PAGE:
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Discussion Starter · #1 ·
Just wondering what kind of results are people getting with the new Digital Video Essentials DVD & new PHD6 Panny plasmas. I received my copy of the new DV Essentials DVD last Thu and watched it over the weekend. The strange thing is though, after going through the whole thing, I ended up doing very minimal changes to the settings. Unless I'm missing something, my plasma seemed to be very close to being calibrated out of the box. Granted, all of the settings were set to or very close the the middle range, and I didn't do anything at all to the advanced settings. Picture with DVD's is outstanding and D*TV is very descent.


Am I missing something?? Anybody else try this combination yet? I guess I was under the impression that plasmas, as most other monitors needed quite a bit of calibrating after taking them out of the box.
 

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Which test pattern did you use to calibrate Contrast?


The Video stated that the basic contrast calibration was for CRT's (test for blooming) and they they would mention how to calibrate non-crt's in the next section.


I never found it. Can somebody shed some light on this for me?


What pattern did you use?

What was the test?
 

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I don't have DVE but I have used AVIA. For me, the contrast (Picture) was probably the hardest to set because it didn't seem to change very much. I only knew that the default setting (25) was way too high.


Here are the settings I ended up with:


DTV via S-video:


Standard Mode

Picture (0)

Brightness (-12)

Color (6)

Tint (3)

Sharpness (-5)

Color Temp (Normal)


DVD (Panny RP-62) via component:


Standard Mode

Picture (0)

Brightness (-6)

Color (1)

Tint (-1)

Sharpness (-2)

Color Temp (Normal)


I would be very interested in hearing what settings anyone else is using for this panel.
 

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Discussion Starter · #6 ·
Don't remember the exact numbers, but if my memory serves me right your DVD settings look very similar to what I ended up with. I'll check when I get home tonight and post the settings from my panel then.


As far as test patterns, the new Video Essentials DVD isn't too specific about tests for non-CRT's. It only suggests you try other tests in the "Reference" area. I tried a few of those and got almost the same results as what I got with the basic calibration test. I couldn't find anything specific to non-CRT's either. Maybe I missed something too.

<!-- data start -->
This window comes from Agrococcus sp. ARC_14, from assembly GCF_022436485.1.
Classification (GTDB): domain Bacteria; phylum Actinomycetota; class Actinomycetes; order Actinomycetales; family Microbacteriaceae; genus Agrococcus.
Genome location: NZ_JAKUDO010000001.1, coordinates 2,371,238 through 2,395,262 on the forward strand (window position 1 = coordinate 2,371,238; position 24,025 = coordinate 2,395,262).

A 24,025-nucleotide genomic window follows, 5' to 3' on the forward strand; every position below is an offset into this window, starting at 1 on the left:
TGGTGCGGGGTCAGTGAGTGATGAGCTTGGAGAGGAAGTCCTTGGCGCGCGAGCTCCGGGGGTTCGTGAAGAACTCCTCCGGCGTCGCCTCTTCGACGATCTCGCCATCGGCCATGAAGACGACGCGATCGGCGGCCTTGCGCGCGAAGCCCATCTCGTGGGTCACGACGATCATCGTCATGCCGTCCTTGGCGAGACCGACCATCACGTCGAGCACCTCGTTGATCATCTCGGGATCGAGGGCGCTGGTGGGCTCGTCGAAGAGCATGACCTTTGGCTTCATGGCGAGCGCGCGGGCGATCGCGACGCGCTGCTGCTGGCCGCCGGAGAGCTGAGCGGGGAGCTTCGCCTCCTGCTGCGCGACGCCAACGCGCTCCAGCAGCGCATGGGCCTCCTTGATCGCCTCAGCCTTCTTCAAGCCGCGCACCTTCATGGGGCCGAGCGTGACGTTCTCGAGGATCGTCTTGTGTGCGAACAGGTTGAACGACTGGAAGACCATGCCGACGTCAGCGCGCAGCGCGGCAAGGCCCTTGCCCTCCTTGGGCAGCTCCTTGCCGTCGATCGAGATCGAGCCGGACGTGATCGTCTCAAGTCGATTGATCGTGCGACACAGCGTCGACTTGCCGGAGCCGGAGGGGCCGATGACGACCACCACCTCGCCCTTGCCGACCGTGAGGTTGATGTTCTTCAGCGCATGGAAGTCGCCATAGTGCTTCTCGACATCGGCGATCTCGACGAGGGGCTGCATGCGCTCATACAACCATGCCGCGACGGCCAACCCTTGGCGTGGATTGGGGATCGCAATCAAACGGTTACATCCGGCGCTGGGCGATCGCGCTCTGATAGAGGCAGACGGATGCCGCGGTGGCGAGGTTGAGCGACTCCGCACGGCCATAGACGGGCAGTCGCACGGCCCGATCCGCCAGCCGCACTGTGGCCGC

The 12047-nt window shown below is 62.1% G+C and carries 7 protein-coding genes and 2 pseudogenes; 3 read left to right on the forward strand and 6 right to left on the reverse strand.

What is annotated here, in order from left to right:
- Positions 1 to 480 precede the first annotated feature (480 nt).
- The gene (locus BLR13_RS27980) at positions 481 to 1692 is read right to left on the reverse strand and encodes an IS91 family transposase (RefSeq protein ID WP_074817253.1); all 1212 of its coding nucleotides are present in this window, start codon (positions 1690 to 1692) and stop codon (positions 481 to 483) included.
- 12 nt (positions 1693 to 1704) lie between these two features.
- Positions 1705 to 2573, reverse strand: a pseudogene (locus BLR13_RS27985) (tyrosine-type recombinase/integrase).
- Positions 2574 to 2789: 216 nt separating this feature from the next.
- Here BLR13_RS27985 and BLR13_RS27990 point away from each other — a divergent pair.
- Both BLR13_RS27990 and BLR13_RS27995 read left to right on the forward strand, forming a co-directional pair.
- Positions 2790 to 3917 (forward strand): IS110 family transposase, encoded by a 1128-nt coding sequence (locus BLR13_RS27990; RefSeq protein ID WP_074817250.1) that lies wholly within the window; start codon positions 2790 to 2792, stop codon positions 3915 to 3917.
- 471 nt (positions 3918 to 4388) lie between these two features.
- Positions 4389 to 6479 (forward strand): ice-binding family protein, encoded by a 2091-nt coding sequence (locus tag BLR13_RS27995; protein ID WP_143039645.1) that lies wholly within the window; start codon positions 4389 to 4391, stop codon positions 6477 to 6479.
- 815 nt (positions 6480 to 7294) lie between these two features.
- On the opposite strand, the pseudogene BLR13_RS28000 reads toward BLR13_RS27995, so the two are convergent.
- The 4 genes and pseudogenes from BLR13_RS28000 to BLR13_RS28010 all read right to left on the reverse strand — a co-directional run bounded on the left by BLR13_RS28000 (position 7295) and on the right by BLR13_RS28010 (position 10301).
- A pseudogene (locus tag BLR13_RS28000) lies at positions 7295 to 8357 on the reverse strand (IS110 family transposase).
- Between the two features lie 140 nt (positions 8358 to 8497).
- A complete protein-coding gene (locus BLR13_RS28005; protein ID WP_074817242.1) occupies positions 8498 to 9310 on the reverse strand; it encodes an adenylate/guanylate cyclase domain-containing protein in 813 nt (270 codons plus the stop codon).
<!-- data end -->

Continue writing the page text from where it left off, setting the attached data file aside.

Oh, and I'm using "Standard" mode too by the way. Vivid was too Bright.
 

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Quote:
Originally posted by MarkMSM
Which test pattern did you use to calibrate Contrast?


The Video stated that the basic contrast calibration was for CRT's (test for blooming) and they they would mention how to calibrate non-crt's in the next section.


I never found it. Can somebody shed some light on this for me?


What pattern did you use?

What was the test?
Hah, I was irritated by the same bait and switch. They never explicitly covered it in the later narrative. I'm sure one of the zillion patterns in the advanced section would cover it but I don't know which one. Surprising that it is given so little prominence since the whole point of the new version of DVE is to cover digital monitors, and plasmas and lcds are certainly a big part of that world.


Avia has a few patterns that cover this for plasma owners.
 

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My setting are very close to Spinynorman


Component:


Contrast (5)

Brightness (-7)

Color (0)

Tint (0)

Sharpness (-5)


All where calibrated by DVE, except Contrast since the blooming test is for CRT's and Front Projectors. My contrast setting is just arbitrary based on my preferences.


I'm looking for a pattern to help me calibrate the Contrast.
 

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I was disappointed in that there was not one word about Plasma displays. The new Digital Video Essentials focus was on CRT and Projector displays IMO.

I wonder if the color temperature of the BLUE filter calibration is leaning toward what type of displays ...Projectors??. It definitely is not the same color as the previous.

The Contrast is covered later. It discusses about adjusting the Brightness and Contrast to obtain correct performance within the linear range of the display....I don't recall what chapter is was in.


John
 

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Discussion Starter · #11 ·